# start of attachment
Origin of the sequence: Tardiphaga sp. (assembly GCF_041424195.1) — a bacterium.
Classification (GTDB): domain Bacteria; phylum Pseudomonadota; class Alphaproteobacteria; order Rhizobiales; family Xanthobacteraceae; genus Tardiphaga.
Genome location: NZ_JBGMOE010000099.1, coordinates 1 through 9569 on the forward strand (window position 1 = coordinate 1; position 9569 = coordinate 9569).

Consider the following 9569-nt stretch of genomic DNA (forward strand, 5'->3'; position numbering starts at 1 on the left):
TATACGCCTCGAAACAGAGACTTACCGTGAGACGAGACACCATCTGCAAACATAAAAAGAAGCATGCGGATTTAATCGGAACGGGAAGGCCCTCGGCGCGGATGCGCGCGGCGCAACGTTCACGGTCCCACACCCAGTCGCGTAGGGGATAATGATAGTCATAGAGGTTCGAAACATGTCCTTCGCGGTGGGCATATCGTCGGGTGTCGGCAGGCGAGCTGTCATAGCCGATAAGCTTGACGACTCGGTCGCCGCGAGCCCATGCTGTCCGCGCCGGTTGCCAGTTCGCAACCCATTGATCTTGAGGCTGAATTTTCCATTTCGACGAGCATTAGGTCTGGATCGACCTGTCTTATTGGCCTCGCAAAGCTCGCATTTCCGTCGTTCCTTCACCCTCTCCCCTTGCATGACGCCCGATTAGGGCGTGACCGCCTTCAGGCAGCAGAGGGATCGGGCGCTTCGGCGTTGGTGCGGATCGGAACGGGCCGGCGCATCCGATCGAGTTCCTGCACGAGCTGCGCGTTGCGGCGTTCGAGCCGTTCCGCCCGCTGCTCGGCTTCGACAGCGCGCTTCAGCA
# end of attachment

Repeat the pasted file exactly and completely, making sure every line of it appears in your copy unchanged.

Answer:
Origin of the sequence: Tardiphaga sp. (assembly GCF_041424195.1) — a bacterium.
Classification (GTDB): domain Bacteria; phylum Pseudomonadota; class Alphaproteobacteria; order Rhizobiales; family Xanthobacteraceae; genus Tardiphaga.
Genome location: NZ_JBGMOE010000099.1, coordinates 1 through 9569 on the forward strand (window position 1 = coordinate 1; position 9569 = coordinate 9569).

Consider the following 9569-nt stretch of genomic DNA (forward strand, 5'->3'; position numbering starts at 1 on the left):
TATACGCCTCGAAACAGAGACTTACCGTGAGACGAGACACCATCTGCAAACATAAAAAGAAGCATGCGGATTTAATCGGAACGGGAAGGCCCTCGGCGCGGATGCGCGCGGCGCAACGTTCACGGTCCCACACCCAGTCGCGTAGGGGATAATGATAGTCATAGAGGTTCGAAACATGTCCTTCGCGGTGGGCATATCGTCGGGTGTCGGCAGGCGAGCTGTCATAGCCGATAAGCTTGACGACTCGGTCGCCGCGAGCCCATGCTGTCCGCGCCGGTTGCCAGTTCGCAACCCATTGATCTTGAGGCTGAATTTTCCATTTCGACGAGCATTAGGTCTGGATCGACCTGTCTTATTGGCCTCGCAAAGCTCGCATTTCCGTCGTTCCTTCACCCTCTCCCCTTGCATGACGCCCGATTAGGGCGTGACCGCCTTCAGGCAGCAGAGGGATCGGGCGCTTCGGCGTTGGTGCGGATCGGAACGGGCCGGCGCATCCGATCGAGTTCCTGCACGAGCTGCGCGTTGCGGCGTTCGAGCCGTTCCGCCCGCTGCTCGGCTTCGACAGCGCGCTTCAGCA